By STEVEN WINE
MIAMI – Giancarlo Stanton was in mid-season form during batting practice one spring morning, sending a succession of pitches off or over the fence as teammates looked on, smiling and shaking their heads in admiration.
Atlanta Braves manager Fredi Gonzalez watched, too, pretending to be unimpressed.
“Those balls aren’t regulation,” Gonzalez hollered at Stanton. “They’re a little soft. They’re not the real balls.” Stanton grinned because he knew other- wise. The balls were the real deal and so is Stanton, who’s healthy again; making the Miami Marlins’ 2016 outlook much more robust.
Miami’s big bopper has hit 159 homers since 2011, most in NL, according to STATS, and that’s despite missing 202 games. For the second year in a row he’s returning from a season-ending injury.
He was leading the majors with 27 homers and 67 RBIs last June when he broke his left hand. Nine months later his knack for launching moon shots is back, as he showed by hitting a homer over a two-story building beyond left field during spring training.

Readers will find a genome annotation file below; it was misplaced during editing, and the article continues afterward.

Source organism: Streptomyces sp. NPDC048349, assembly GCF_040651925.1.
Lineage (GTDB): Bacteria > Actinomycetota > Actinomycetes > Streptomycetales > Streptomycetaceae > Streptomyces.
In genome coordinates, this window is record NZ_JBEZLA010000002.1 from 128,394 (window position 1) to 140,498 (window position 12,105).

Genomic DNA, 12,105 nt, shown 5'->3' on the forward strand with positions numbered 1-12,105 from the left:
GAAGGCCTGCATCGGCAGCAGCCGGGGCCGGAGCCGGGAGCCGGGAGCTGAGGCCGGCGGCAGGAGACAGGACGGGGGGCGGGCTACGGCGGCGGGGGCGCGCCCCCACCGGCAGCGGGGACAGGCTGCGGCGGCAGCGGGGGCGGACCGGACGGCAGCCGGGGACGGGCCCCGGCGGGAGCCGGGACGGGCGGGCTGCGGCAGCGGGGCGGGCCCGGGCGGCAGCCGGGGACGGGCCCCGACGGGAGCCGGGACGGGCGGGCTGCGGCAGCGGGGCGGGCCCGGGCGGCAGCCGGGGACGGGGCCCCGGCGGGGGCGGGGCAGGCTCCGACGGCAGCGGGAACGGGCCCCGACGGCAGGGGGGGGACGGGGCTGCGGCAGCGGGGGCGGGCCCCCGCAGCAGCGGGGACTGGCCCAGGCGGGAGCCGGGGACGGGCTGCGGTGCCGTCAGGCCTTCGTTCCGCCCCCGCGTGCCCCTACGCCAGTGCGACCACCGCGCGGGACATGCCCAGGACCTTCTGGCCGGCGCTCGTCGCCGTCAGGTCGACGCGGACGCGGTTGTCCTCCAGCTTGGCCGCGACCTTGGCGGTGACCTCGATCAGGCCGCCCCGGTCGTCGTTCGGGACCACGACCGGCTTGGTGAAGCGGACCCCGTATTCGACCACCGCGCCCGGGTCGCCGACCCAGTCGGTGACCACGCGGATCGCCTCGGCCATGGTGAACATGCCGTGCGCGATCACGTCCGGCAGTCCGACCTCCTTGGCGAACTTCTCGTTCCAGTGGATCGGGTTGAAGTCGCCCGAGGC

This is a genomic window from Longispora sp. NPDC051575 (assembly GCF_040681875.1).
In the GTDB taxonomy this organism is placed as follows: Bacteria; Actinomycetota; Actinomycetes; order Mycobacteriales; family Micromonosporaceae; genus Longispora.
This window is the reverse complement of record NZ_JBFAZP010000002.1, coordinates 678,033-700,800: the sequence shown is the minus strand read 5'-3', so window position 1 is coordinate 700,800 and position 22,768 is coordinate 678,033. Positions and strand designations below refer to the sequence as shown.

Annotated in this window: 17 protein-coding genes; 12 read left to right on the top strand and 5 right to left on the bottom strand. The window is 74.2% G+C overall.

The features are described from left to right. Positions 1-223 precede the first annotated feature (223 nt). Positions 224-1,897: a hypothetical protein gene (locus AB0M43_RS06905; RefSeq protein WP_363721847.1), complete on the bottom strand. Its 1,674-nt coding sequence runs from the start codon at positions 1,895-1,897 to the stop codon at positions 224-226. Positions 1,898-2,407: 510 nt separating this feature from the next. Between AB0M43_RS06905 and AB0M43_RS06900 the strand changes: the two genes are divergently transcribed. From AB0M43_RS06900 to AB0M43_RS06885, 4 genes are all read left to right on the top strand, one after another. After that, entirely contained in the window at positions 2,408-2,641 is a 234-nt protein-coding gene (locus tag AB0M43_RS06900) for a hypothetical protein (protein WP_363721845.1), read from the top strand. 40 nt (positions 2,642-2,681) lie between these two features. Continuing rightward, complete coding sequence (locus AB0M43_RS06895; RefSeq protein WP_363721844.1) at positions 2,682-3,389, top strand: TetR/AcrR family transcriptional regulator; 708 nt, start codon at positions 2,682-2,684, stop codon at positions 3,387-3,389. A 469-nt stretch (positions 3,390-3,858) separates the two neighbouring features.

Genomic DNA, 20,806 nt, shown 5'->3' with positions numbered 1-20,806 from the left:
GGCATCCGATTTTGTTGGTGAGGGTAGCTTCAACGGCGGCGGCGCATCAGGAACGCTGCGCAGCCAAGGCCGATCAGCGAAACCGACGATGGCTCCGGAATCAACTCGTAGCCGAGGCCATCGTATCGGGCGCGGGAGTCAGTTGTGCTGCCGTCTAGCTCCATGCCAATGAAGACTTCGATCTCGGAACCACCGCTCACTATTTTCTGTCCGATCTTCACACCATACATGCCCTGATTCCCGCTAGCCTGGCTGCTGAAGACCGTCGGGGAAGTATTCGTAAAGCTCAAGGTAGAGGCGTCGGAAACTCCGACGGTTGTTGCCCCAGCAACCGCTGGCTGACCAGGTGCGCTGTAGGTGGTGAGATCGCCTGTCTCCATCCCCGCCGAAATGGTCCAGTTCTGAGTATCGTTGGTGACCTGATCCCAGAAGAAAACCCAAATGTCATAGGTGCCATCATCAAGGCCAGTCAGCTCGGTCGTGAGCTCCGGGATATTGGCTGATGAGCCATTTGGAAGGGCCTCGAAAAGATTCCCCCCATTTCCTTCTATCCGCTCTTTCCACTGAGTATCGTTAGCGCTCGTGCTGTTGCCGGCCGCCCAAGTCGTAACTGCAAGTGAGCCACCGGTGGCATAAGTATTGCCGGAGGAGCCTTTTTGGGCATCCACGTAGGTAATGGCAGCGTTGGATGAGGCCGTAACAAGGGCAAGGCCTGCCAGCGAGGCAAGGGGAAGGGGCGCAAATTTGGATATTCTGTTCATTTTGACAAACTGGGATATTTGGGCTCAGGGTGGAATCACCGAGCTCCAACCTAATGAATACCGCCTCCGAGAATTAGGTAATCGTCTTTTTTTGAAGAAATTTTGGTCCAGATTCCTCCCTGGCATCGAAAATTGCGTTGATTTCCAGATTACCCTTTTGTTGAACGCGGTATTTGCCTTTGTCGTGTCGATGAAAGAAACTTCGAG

“This guy does stuff that doesn’t seem possible, right?” manager Don Mattingly said. “He hits balls a long way. I think we know that we are way better if he’s playing.” Stanton agreed. “I’m a good beginning key,” he said. But Stanton has never played on a winning team. Here are things to consider as Miami tries to end a 12-year playoff drought, the longest in the NL:
STAYING HEALTHY: The Marlins will have a modest payroll as usual, leaving them with little depth to overcome injuries. There’s also a dearth of talent in the minor league system for reinforcements. That makes it imperative to keep Stanton and the other regulars off the disabled list. “Everybody has to stay healthy,” ace Jose Fernandez said. “It’s no secret.”
CHANGES OF DIRECTION: The biggest off season upgrades were made in the dugout. Mattingly became the manager after leading the Dodgers to three consecutive NL West titles, and the new batting coach is Barry Bonds, back in the majors for the first time since retiring in 2007 as the steroids-tainted home run king. Both earned raves from players during spring training. “If I can’t learn anything this year from two Hall of Fame caliber players, I have no business being in the game,” first baseman Justin Bour said. “To me this is a great opportunity to come to a club that is talented and young and has a chance to get better,” Mattingly said. “We’ve got a pretty talented core group.”